Josh Jackson and the rest of Kansas University’s perimeter players ran through shooting drills on one end of the court, while fellow freshman Udoka Azubuike and the other Jayhawk big men roamed the other side, thrilling several hundred Bill Self basketball campers during a 30-minute exercise on Tuesday at Horejsi Center.
Jackson, the No. 1 recruit in the Class of 2016 according to Rivals.com, showed a nice touch on his jumpers and also thrilled the foot-stomping youths with an assortment of slams, while Azubuike appeared to be trying to tear down the goal on his power jams.
“I don’t know if you can tell, he’s really big and strong and athletic. I don’t think I’ve ever been around ... I don’t think we’ve had anybody who probably has as many physical tools as what he has from a post-man position,” KU coach Self said of Nigeria native Azubuike, a 6-foot-11, 270-pounder out of Potter’s House Christian in Jacksonville, Fla.
“He has a lot of things you can’t teach. Obviously he’s very athletic for his size,” Self added of Rivals.com’s No. 31-rated player nationally.
Whereas it may take the 16-year-old Azubuike some time to get adjusted to major-college basketball, the 6-7, 200-pound Jackson is expected to grab a starting spot to start his one-and-done season.
“Zero for today,” Self said, asked his expectations for Detroit native Jackson, “but for the year I want him to be the best freshman in the country. I really think he has a chance to impact us as much as any freshman can impact any program. Obviously he has to knock the rust off and get stronger. There are a lot of things he needs to do to put himself in position to be that, but certainly that is our goal for him and I think that’s the goal for himself too.”
Jackson’s personality has already drawn rave reviews after one day in town.
“He is surprisingly to me very very humble and I would say responsible, disciplined,” Self said. “I figured that recruiting him and kind of reputation-wise he’d be kind of rough around the edges. He’s not. He’s pretty refined in so many ways. Now his game needs to become more refined, but off the court he’s got a personality. He’s smart. He’s ridiculously bright, articulate and makes an unbelievable first impression. From what people have told me he’s won everybody over that he’s come in contact with on campus in Day One just because he’s shocked them. He doesn’t wait to be introduced to somebody. He goes and introduces himself. I think his personality is going to be pretty infectious.”
Asked if 6-8, 210-pound frosh Mitch Lightfoot can help the team this year, Self said: “I don’t know. I would think so. We recruited him to play. If he’s not part of the mix certainly I guess we can talk about that (red-shirting) later but I see him being a guy who will fight for minutes now.”
Coleby not 100 percent: Dwight Coleby, a 6-9 junior transfer from Ole Miss, who had left ACL surgery the second week of October, took part in drills Tuesday but will not play in today’s campers game.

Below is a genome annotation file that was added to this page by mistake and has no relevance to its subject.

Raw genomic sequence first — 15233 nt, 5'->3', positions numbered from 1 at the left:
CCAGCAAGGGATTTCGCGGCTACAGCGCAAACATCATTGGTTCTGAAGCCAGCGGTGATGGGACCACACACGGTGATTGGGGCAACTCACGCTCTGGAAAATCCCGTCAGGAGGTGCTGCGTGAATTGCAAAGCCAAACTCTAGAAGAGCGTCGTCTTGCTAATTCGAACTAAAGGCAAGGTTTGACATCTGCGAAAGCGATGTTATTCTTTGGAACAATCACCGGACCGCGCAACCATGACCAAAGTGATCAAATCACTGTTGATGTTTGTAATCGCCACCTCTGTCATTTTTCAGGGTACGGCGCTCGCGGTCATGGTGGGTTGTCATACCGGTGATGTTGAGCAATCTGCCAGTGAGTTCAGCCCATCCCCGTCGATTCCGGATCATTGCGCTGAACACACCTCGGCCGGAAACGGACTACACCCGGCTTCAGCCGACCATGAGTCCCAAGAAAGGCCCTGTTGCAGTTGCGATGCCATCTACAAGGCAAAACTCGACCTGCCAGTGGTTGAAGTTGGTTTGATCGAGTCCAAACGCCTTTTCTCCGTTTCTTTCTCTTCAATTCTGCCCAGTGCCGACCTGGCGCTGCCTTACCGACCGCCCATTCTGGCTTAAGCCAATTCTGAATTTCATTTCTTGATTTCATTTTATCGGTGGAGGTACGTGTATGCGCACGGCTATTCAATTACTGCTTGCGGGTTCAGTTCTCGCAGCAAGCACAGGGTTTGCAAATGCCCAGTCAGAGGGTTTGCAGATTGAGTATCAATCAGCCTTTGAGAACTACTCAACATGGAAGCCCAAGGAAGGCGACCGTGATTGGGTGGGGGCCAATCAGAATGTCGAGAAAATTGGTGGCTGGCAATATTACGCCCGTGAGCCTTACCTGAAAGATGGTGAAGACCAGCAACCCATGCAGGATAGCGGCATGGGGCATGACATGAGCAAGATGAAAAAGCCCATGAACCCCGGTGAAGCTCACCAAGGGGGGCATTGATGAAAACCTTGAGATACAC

“He hasn’t been released to play yet,” Self said. “That’s the best I’ve seen him look as far as moving by far. There’s still no contact. Hopefully he’ll be full speed within a month, but he hasn’t responded quite as quickly as what some of the other guys we’ve had who have had that surgery have.”
Early Late Night info: Late Night in the Phog will be held at 6:30 p.m., Saturday, Oct. 1, KU announced Tuesday. As at KU men’s home games, KU students will be allowed to enter Allen Fieldhouse two hours prior to Late Night festivities, at approximately 4:30 p.m. KU students will enter through their customary, separate game-night entrance on the northeast side of Allen Fieldhouse. Doors will be open to the general public at 5 p.m.
Svi training: Svi Mykhailiuk is back in Ukraine training for the Under 20 European championships July 16-24 in Finland. “I think he leaves for Italy tomorrow or the next day to play some exhibitions before he plays in the 20 and under. He’s excited about that,” Self said of the junior guard.
The great one remembered: Self explained that he once met the late, great boxer, Muhammad Ali. “He came to a fight night in Tulsa when I was coach at University of Tulsa,” Self said. “It was a big deal because he and Joe Frazier were both there the same night. You talk about a small town, six or seven bouts, you’ve got Ali and Frazier in attendance, that was a big deal. When you say meet, it was ‘Hi, sir,’ that was about it. it wasn’t like we had a long dialogue. That was pretty cool. I grew up always cheering for the guy fighting him because he was so cocky. Now I realize cocky was cool. He brought so much attention to the sport. To hear all his quotes and sayings, pretty good, pretty good,” Self added.
It was interesting that Self saw Frazier and Ali in the same building. Ali tossed a batch of insults Frazier’s way before and after their three fights.
“Based on what I have understood, they got close in their later years,” Self said. “From what I understood, Ali felt bad about doing that. He changed his view on how he handled some things he might have handled better. He sold tickets. You watch those fights … those are real fights.”